When a region leaves a country to form its own independent unit, it’s usually a divorce centred on political issues. The issue of a financial agreement may be low among the priorities of all involved. Nevertheless, as when Ireland split from the UK a century ago, there always has to be a financial settlement eventually. In most cases, such settlements have involved a sharing of historic liabilities and assets.
At one extreme, for countries such as Finland and Estonia that separated from Russia after the revolution of 1917, the financial issues were simplified by the fact that the new Soviet Union defaulted on Russia’s debts. There was no settlement made providing for agreed legacy debts to be shouldered by the newly independent states.
The more usual experience over the past century and a half has been that assets and liabilities are shared between the parting entities in an agreed divorce settlement. An early example was when West Virginia split off from Virginia during the American Civil War, although it took until 1911 for the finalisation of the financial deal, when the US Supreme Court assigned West Virginia responsibility for one third of the historic debt.
In the 1921 Treaty, Ireland signed up to take a share of the large UK debt, but the exact share was to be determined later. Initially, the Free State adopted the ostrich approach of ignoring the problem, hoping to postpone indefinitely a final resolution. However, matters came to a head in November 1925, following the leak of the controversial Boundary Commission report, which would have made minimal changes to the Border.
In a series of meetings in November and December 1925 between Dublin and London, the Irish side first sought a more favourable redrawing of the Border. When that went nowhere, they looked for measures that would protect the rights of Catholics in Northern Ireland.
In response, the Northern Ireland premier, James Craig, suggested that negotiations might focus instead on easing Ireland’s debt to the UK under the terms of the Treaty. Discussions began immediately with Winston Churchill in the treasury and this change in objectives eased the pressure on Stormont to introduce reforms.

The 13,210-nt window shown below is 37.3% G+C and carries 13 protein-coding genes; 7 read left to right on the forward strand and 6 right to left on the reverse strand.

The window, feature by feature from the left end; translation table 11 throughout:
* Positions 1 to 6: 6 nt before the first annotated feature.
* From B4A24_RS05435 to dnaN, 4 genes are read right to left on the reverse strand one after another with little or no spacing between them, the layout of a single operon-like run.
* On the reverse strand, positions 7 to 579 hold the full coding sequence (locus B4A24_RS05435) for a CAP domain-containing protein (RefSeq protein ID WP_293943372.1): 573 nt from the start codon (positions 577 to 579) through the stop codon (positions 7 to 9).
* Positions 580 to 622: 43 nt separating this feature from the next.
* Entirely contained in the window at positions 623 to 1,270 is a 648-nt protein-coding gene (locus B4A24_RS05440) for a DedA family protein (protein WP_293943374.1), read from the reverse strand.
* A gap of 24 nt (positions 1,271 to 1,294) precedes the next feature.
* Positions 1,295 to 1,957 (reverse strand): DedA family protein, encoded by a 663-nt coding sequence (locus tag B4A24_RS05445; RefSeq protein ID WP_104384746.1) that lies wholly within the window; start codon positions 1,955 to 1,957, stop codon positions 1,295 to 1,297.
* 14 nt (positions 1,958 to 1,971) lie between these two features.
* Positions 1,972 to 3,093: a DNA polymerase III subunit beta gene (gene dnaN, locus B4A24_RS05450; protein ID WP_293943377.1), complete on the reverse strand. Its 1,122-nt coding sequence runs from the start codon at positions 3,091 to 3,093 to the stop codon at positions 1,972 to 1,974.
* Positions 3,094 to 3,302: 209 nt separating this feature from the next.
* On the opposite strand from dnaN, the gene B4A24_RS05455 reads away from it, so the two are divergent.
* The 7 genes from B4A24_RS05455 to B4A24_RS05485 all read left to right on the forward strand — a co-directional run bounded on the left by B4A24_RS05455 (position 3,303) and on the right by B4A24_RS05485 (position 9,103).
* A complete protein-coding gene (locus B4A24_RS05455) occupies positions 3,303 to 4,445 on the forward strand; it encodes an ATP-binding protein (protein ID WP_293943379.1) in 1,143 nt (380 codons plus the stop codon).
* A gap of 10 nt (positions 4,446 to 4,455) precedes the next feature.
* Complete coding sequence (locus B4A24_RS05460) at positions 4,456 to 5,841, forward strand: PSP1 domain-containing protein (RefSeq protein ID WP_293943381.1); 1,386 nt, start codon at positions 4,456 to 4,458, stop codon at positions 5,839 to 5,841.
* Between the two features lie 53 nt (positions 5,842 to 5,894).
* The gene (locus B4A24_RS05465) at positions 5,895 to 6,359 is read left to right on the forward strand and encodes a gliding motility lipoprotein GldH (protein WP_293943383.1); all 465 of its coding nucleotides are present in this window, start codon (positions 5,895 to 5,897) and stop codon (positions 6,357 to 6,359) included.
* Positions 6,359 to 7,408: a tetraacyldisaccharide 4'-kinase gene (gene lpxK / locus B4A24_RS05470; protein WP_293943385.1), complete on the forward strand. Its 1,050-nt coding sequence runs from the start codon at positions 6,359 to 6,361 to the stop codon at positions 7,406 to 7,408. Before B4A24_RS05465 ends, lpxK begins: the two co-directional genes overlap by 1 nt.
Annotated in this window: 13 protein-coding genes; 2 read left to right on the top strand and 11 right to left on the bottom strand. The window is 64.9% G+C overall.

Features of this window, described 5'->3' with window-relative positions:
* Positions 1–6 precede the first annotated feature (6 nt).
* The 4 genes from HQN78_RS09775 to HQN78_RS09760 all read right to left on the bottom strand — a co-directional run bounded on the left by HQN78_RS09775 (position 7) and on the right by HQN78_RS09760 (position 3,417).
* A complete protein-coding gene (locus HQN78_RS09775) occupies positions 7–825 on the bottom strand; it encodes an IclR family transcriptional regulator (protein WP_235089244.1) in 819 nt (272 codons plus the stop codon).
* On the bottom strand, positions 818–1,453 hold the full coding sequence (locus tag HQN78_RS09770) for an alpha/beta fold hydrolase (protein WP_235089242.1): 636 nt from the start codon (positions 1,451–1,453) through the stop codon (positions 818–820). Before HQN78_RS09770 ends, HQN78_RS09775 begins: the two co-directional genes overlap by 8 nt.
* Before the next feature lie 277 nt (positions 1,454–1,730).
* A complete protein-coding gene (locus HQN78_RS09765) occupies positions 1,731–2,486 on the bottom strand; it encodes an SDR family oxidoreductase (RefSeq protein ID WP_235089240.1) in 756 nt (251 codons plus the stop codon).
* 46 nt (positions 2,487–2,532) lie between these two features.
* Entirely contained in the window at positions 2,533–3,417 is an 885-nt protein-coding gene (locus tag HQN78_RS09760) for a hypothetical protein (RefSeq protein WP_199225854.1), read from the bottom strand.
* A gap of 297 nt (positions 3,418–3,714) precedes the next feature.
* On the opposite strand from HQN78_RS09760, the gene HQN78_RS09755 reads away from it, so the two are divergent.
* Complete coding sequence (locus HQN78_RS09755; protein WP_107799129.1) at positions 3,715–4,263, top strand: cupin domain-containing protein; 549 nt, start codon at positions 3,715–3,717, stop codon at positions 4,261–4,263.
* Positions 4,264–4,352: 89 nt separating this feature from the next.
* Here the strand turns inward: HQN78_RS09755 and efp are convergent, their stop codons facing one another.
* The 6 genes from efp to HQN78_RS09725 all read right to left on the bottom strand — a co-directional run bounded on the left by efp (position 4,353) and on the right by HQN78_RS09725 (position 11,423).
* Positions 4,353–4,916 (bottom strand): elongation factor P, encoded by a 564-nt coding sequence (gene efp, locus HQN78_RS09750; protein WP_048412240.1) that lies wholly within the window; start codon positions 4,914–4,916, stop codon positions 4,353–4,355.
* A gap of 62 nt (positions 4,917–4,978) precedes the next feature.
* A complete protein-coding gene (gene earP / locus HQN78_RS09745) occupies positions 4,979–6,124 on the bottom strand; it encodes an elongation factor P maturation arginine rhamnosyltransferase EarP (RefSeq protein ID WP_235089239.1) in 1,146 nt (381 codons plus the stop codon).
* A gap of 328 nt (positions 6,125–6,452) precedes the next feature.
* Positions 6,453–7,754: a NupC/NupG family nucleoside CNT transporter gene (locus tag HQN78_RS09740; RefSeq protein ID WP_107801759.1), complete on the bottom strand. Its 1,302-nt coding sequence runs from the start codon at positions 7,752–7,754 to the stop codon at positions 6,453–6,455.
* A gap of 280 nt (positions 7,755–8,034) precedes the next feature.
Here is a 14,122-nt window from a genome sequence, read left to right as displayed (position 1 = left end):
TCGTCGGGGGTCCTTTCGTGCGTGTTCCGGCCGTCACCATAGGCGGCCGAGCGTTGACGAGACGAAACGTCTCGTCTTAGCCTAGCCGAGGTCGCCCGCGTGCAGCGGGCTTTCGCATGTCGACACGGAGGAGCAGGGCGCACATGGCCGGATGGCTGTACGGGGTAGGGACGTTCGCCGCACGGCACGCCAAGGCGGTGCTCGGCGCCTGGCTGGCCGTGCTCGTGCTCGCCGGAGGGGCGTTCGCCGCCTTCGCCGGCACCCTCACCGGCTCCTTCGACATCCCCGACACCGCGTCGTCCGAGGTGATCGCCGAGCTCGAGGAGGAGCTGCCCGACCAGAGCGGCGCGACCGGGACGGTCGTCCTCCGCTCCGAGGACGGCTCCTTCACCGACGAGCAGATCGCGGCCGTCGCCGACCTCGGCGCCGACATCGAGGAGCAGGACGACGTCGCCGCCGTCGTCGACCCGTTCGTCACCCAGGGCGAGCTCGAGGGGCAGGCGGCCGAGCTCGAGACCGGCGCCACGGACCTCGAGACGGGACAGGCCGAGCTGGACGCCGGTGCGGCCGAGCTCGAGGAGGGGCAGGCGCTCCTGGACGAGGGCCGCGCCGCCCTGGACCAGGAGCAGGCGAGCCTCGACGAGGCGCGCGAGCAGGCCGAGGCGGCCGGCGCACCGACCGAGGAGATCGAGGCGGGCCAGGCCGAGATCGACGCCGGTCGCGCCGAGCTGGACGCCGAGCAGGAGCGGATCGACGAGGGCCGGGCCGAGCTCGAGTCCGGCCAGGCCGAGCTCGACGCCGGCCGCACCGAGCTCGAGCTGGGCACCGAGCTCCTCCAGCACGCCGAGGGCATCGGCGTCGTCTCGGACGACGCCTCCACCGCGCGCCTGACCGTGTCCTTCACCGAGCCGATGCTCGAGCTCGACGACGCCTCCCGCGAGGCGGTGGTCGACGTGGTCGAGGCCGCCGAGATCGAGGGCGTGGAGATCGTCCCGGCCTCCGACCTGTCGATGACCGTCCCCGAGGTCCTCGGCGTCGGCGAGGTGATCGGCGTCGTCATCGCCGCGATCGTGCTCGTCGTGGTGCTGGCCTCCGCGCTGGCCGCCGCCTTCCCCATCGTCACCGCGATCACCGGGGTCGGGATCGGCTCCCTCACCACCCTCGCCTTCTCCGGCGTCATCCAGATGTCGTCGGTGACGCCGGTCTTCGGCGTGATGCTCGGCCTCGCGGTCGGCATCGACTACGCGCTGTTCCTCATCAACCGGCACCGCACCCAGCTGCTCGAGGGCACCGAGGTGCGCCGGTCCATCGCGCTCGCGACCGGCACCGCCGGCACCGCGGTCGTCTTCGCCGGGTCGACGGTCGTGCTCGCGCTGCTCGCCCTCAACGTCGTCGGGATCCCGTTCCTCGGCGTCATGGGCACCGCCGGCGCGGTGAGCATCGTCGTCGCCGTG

Initially, the UK sought a large payment from Ireland, worth 80 per cent to 100 per cent of national income, a sum that would have crippled the Free State economy. However, after the Irish side left the negotiations for the day, Lord Birkenhead of the British negotiating team called attention to “the unfortunate economic situation of the Free State, and to the undesirability of fixing payments which they could not possibly hope to discharge”.
The next day the UK side caved in. In return for a small annual payment, London wrote off Ireland’s very large parting debt to the UK. And the original Border stood.
The UN Vienna Convention of 1983 in Article 40 set out an appropriate financial framework for the break-up of a country, although few countries have ratified it. Consistent with this approach, the background documents prepared before the Scottish independence referendum in 2014 showed that, if Scotland had left the UK, it would have accepted its share of UK debts and assets, much along the lines of Ireland’s agreement in the Treaty.
If Scottish independence had passed, Scotland would have had to shoulder these debts, where Ireland had been able to trade its share of the debt for the shelving of the Boundary Commission report.
These lessons are instructive in considering the possibility, however distant, of a united Ireland. As with Scotland, a departing Northern Ireland would have to take its share of UK debt. With another Scottish referendum a possibility at some stage, the UK can hardly be more generous with Northern Ireland than with Scotland.
Inability to pay, unlike in 1925, would not be a factor. Today Ireland is better off than the UK and our debt burden is falling, unlike theirs. Shouldering a large burden of UK debt in a united Ireland would not collapse our economy but it would be very unpleasant, making everyone much worse off.
Advocates of a united Ireland, from Garret FitzGerald in 1972 to Sinn Féin today, have suggested the UK would continue to pay social insurance pensions after unification. Not likely. In 1922, the Free State took on the cost of paying for social insurance benefits out of contributions by Irish workers. Likewise, an independent Scotland in 2014 would have had to pay its own pensions.
On public finances, when it comes to who will pay, optimism bias seriously clouds the judgment of some supporters of a united Ireland.